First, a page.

From Culture War to Religious War

From Culture War to Religious War June 6, 2023


John Daniel Davidson argues that the culture war has morphed into a religious war, between those who believe in the “Tao” of objective reality and morality versus those who believe in the “Machine” that rebels against God and everything that He has created, assuming that we can remake it all through our choices and our technology.

He explains in his Federalist article Corporate America Has Launched A Religious War. It’s Time To Choose Your Side.  In the course of his discussion of Bud Light, Target, North Face, the Dodgers, and other corporations that virtue signal their embrace of  transgenderism, he throws down this gauntlet:

We’ve entered a new phase of the culture war, and in some ways have transcended “the culture war” completely. What we’re in now is better described as a religious war — one that’s been launched by corporate America against all of us, and therefore demands we all choose sides.

Choosing sides in a religious war means you have to choose your religion. And in this particular religious war, there are only two sides. On one side is what C.S. Lewis called the Tao, which was his ecumenical shorthand for objective moral truth. “The Tao, which others may call Natural Law or Traditional Morality or the First Principles of Practical Reason or the First Platitudes, is not one among a series of possible systems of value,” Lewis wrote in The Abolition of Man. “It is the sole source of all value judgments. If it is rejected, all value is rejected. If any value is retained, it is retained.”. . .

On the other side is what the writer Paul Kingsnorth, among others, has called the Machine, which at its root is a Nietzschean rebellion against God that turns out also to be “a rebellion against everything: roots, culture, community, families, biology itself.”

The conflict between these two religions, Davidson says, goes back to the Garden of Eden.  “Every rebellion against God, from the Garden to now, is also an attempt to overthrow Him, to become like God. Indeed, the desire to play God is the dark heart of both transgenderism and its close cousin, transhumanism. Like other evils of our age — abortion and euthanasia, to name the obvious ones — these are, at their roots, extremely candid manifestations of pride, the source of all sin.”

How ironic that the rebels against sexuality celebrate themselves during “pride” month, with “pride” parades and “pride” merchandise.  Sexual or gender transgressions are surely lesser sins than pride, but pride is what they are celebrating.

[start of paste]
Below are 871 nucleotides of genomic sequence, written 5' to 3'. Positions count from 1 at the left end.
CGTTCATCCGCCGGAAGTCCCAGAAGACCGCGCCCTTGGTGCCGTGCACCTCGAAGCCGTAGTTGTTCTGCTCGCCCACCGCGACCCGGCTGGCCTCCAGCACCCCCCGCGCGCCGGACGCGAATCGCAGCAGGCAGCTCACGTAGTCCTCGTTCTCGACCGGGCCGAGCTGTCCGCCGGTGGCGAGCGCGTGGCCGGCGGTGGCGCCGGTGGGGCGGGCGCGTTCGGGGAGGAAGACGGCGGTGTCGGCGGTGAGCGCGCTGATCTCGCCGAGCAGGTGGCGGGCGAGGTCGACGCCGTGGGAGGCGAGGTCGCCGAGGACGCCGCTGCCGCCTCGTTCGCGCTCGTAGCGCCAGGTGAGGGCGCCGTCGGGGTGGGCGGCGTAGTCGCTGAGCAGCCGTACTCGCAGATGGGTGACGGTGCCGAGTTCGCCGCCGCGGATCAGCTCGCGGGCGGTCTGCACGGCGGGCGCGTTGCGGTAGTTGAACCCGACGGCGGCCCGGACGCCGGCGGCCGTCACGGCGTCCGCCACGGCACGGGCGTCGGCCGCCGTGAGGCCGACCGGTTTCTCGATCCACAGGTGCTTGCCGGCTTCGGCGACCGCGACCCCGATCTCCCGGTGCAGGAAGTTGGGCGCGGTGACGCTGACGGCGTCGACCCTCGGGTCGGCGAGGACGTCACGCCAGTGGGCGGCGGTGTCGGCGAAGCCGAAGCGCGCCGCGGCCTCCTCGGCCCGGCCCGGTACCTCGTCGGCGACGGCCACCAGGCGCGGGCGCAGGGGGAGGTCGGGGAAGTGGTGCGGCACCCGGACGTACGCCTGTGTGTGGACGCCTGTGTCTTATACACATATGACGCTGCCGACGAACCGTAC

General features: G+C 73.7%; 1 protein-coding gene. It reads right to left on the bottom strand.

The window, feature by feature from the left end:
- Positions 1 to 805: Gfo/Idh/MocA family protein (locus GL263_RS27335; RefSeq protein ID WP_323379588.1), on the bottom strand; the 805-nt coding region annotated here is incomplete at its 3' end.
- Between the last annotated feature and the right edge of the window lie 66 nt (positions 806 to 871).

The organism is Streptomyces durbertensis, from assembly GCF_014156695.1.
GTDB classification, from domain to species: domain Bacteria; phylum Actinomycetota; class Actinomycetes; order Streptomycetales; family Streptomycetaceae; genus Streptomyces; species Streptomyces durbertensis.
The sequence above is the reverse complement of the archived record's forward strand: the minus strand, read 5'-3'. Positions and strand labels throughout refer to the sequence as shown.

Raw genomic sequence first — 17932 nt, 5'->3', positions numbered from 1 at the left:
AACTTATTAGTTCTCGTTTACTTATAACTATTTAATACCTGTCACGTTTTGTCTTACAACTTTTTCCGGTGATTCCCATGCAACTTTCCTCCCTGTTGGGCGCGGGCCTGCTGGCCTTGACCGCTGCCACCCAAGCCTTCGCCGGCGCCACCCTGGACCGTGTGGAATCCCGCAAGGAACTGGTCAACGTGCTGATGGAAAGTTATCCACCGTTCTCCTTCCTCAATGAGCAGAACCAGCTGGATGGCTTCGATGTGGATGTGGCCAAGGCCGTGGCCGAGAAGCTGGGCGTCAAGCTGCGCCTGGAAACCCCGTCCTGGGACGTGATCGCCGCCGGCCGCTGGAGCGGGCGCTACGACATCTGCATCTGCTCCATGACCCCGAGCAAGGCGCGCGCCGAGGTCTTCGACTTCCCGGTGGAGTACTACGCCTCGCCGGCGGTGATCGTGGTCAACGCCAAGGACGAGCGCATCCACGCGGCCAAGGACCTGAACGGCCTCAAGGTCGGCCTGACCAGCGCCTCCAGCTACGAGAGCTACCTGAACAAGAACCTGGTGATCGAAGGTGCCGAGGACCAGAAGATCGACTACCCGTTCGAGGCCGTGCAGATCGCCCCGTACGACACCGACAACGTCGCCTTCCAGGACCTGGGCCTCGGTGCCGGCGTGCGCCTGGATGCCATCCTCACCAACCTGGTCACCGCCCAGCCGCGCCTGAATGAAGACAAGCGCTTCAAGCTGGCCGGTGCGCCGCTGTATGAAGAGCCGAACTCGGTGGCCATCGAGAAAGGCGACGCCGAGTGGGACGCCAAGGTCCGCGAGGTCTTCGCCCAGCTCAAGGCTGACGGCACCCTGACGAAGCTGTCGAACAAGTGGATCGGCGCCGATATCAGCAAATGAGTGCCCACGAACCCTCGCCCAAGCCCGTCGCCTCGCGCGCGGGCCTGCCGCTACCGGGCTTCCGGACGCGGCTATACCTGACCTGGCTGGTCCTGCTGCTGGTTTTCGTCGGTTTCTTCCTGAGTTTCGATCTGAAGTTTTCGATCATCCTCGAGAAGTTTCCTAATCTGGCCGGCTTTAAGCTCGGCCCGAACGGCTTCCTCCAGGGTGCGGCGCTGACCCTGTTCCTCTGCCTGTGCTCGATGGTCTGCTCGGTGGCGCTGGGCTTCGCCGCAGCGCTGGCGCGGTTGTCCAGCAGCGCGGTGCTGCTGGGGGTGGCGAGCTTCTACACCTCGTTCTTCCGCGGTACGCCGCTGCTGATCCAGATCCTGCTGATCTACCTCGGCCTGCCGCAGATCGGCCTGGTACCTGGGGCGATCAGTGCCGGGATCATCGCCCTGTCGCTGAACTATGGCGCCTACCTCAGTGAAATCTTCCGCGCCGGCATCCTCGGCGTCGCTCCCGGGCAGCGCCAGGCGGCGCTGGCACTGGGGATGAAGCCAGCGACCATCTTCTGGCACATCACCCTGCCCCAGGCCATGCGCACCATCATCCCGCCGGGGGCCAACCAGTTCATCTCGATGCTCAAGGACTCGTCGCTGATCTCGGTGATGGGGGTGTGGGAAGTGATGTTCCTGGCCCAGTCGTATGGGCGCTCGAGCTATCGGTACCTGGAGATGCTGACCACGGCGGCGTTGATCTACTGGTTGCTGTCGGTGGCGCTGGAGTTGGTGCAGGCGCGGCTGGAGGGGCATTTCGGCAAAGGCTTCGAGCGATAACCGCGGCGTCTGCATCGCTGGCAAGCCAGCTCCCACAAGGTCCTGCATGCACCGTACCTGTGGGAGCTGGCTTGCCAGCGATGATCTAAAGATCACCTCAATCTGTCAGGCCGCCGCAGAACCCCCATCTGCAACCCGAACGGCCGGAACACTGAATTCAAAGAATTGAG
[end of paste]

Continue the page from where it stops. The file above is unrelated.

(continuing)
Do you agree with Davidson that we are no longer in a culture war but in a religious war?  After all, the controversies are not just over cultural “values,” but over the nature of reality, the locus of morality, and the identity of the creator.  Is physical and moral reality a creation of God, or a “construction” of human beings?

These are religious issues, are they not?

That doesn’t mean that we should fight a literal religious war, though, as in the Crusades or the Thirty Years War.  People of different religions can get along in the kingdoms of the world.  And yet when one religion imposes itself on others, forces them to conform to the established religion, and punishes non-believers for not accepting the approved faith, that becomes a problem.  Isn’t that what “the Machine” has been doing, exactly what it accuses religions of having done in the past?

Such impositions of religion can only be resisted with a stronger faith of one’s own. Concludes Davidson,

What will be required of those who resist [the corporations] is a deep religious commitment, a radical new way of living in the modern, digital age. If you’re a Jew, be deeply serious about your Judaism. If you’re a Christian, make the practice of your faith the central organizing fact of your life, not just something you do on Sundays. If you’re an atheist, pray that God gives you faith.



Illustration:  Thirty Years War Collage 2 by DavidDijkgraaf, CC BY-SA 4.0 <>, via Wikimedia Commons

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